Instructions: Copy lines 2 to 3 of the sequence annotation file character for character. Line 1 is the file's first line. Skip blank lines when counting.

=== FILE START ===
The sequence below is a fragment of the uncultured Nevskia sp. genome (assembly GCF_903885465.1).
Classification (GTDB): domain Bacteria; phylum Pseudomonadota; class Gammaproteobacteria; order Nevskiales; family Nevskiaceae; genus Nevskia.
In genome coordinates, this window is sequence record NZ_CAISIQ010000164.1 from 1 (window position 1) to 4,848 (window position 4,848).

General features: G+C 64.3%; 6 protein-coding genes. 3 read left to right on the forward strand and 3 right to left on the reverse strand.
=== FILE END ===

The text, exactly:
Classification (GTDB): domain Bacteria; phylum Pseudomonadota; class Gammaproteobacteria; order Nevskiales; family Nevskiaceae; genus Nevskia.
In genome coordinates, this window is sequence record NZ_CAISIQ010000164.1 from 1 (window position 1) to 4,848 (window position 4,848).